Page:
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:DNeed a Torque Wrench but not sure what one to get as Ihave been told what settings are needed start FROM up to:blushing::blushing:anyone any ideas on this:).

Also anyone any views on the gunk one can put into a tyre to stop Punctures, justtook a tyre to a garage because the valve has had it, but had Gold seal in the tyre they say that they can't repair due to it and that gunk ruins the tyre.



The tyre is nearly brand new so not very happy:gunhead:anyone else use some sort of tyre Puncture gunk?:(
 

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The Irish Crew
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Any torque wrench will cover all you need on a motorcycle. I have one of the Tengs and it is more than I will ever need.

Tyre seal doesnt ruin tyres, the fitter is probably just too lazy to clean it all out and wants to sell you a new tyre. Some cheap tyre seal can oxidize the aluminum wheel but it won't harm the tyre.
 

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You'll have to bear with me I'm on the other side of the pond. When you need a torque wrench it should be one where the setting you want is in the top 80%. Let's say a wrench goes to 100 ft/lb. Since they are only accurate in the top 80% the only bolts you should use it on call for 20 - 100 ft/lb. Over here they sell them with 1/4" drives that will do about 2 to 20 ft/lb. The bolts with 8mm and 10mm heads will usually be tightened with this wrench. The bolts with larger heads will usually take 20 or more ft/lb. The wrenches with a 3/8" drive can normally do these.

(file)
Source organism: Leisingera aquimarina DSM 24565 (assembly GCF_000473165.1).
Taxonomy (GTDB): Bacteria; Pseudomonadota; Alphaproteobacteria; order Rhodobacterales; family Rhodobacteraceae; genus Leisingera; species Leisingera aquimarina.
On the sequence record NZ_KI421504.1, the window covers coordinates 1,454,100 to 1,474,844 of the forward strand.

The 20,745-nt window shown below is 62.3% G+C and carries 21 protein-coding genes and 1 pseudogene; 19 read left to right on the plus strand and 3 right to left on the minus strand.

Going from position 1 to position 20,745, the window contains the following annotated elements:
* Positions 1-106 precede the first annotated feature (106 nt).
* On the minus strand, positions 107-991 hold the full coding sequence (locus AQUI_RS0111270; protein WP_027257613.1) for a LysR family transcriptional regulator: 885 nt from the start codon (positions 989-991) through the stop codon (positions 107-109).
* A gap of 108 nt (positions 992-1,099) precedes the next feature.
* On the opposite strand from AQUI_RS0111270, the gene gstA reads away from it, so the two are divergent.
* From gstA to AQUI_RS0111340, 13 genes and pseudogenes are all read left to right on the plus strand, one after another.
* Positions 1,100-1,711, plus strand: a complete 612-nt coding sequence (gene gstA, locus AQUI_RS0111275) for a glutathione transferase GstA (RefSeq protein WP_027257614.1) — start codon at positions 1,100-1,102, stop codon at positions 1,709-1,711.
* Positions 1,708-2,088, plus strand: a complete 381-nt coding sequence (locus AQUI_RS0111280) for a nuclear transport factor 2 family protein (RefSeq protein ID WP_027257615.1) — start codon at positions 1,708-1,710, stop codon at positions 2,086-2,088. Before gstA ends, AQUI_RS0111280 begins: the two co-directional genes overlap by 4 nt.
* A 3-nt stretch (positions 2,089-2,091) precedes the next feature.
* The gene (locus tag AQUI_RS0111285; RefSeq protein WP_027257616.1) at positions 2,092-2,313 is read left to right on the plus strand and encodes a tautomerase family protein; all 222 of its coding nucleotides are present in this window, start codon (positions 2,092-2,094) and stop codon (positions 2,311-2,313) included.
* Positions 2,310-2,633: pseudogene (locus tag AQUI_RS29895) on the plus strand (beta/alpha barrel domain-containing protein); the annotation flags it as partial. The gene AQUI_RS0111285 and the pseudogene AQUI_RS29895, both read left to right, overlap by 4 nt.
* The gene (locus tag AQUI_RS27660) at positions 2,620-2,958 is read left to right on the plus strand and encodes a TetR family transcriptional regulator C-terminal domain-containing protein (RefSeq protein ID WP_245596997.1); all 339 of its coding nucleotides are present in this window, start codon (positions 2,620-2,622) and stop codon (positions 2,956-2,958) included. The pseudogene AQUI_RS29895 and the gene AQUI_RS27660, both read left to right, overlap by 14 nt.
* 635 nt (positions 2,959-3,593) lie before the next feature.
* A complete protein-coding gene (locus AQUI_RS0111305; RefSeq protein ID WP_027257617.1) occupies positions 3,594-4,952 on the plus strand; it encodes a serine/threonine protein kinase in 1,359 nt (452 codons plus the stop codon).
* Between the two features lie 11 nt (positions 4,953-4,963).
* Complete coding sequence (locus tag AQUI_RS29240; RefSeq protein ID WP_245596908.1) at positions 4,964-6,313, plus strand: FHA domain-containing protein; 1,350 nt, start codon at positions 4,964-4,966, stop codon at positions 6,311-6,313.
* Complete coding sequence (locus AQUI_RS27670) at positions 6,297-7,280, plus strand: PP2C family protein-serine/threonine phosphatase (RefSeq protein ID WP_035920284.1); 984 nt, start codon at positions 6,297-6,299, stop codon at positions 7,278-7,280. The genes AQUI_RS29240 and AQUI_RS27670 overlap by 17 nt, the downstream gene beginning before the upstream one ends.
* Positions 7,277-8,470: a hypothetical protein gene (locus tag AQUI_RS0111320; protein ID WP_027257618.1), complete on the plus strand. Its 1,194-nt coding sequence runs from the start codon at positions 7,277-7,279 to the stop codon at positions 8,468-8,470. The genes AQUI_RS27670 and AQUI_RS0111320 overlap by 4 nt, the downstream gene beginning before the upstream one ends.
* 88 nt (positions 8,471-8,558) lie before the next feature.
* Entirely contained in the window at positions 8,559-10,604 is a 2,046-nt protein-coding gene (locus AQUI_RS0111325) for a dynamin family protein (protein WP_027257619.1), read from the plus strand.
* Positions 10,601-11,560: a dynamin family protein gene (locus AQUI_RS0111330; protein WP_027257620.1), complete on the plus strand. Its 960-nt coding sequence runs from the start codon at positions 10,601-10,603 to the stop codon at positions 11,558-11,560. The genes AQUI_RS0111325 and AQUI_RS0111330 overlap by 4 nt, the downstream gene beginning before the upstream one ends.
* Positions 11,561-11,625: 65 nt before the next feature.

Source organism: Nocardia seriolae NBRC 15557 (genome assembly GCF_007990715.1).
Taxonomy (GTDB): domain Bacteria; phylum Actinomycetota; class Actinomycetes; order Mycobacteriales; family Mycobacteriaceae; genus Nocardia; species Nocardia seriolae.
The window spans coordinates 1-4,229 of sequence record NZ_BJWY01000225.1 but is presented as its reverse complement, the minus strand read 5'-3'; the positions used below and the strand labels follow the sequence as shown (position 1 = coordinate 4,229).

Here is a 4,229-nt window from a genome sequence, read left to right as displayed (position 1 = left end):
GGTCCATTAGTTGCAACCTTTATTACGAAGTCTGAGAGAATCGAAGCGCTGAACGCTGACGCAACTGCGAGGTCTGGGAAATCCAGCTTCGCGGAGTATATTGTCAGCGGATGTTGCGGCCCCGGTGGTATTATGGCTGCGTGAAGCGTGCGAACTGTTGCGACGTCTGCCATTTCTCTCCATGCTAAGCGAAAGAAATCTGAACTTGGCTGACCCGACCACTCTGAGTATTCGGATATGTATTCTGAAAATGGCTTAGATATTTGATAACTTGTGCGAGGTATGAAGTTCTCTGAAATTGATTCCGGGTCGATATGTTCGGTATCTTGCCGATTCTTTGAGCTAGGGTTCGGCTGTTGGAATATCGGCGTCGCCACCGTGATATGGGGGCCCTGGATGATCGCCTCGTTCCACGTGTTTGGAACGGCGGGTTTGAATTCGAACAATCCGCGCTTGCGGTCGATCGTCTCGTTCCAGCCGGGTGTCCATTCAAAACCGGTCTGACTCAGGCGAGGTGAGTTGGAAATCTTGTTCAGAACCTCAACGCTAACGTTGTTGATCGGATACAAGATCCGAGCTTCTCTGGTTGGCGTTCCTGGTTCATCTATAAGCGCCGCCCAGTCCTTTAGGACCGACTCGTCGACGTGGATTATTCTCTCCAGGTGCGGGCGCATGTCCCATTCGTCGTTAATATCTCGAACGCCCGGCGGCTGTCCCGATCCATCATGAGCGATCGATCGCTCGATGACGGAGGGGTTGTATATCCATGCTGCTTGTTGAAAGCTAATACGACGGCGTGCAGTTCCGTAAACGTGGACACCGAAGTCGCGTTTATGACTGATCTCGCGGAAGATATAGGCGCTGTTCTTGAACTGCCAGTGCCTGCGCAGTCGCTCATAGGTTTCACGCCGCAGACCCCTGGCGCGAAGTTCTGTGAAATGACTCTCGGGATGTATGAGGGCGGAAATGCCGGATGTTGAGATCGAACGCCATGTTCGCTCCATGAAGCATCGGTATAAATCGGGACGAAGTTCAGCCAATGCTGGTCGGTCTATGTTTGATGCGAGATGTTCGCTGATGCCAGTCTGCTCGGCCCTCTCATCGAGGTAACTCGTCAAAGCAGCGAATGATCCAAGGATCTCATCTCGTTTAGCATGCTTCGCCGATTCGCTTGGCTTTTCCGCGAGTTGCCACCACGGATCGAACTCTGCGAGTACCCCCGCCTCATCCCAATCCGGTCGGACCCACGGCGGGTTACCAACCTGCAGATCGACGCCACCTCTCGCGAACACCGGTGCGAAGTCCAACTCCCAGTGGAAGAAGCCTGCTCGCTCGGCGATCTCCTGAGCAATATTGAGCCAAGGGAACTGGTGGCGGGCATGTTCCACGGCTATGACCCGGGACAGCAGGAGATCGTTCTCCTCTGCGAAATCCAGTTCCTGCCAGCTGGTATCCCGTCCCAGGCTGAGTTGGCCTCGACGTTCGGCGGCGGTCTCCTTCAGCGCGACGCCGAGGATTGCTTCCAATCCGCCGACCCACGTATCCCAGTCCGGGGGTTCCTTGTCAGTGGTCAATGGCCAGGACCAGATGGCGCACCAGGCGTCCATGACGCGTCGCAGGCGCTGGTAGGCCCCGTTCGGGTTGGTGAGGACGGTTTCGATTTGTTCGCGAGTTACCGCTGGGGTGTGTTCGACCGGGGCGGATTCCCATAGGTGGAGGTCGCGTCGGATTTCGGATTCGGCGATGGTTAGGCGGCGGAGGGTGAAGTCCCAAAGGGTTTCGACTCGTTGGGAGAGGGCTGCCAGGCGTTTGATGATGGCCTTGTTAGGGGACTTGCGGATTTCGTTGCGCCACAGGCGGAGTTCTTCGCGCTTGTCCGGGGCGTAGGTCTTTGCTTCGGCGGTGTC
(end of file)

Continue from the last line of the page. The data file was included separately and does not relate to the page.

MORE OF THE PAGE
I have a 3/8" wrench made by Snap-On, a company thats makes very good tools. It was quite expensive. I don't remember what I paid for it over 25 years ago. Its top setting is 75 ft/lb which means you shouldn't do anything under 15 ft/lb. I've used it for stuff as low as 5 ft/lb and never had it break a boltor strip threads. The parts installed have never leaked or fallen off. I have recently though bought a 1/4" from Harbor Freight, a low end quality tool dealer. It seems to work just as well and is easier to use as the click on the 3/8" wrench at low torques is light and easy to miss.



If you can afford both get a 1/4" and a 3/8". If you can't get both get the best 3/8" you can. Hopes this helps! LOL!
 

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fgh is pretty much right on target here. I run an accredited calibration lab that we also supply the automotive industry and heavy duty equipment. We certify all types of torque wrenches and it's also in the National Standard not to use the bottom 10 to 20%, depending on the type and statement of accuracy of the wrench. Not saying you can't use it in this range, just don't count on accuracy there. You probably won't ruin anything. I do use the smaller 1/4" drive torque wrench in the tight spots with low torque and my 1/2" drive elsewhere. It's better than not using one at all.
 

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:)Hi am using Draper torque wrenches 1/2" for wheels and such like;3/8"brakes etc.Well calibrated,they both work fine,got them off ebay for a very reasonable price.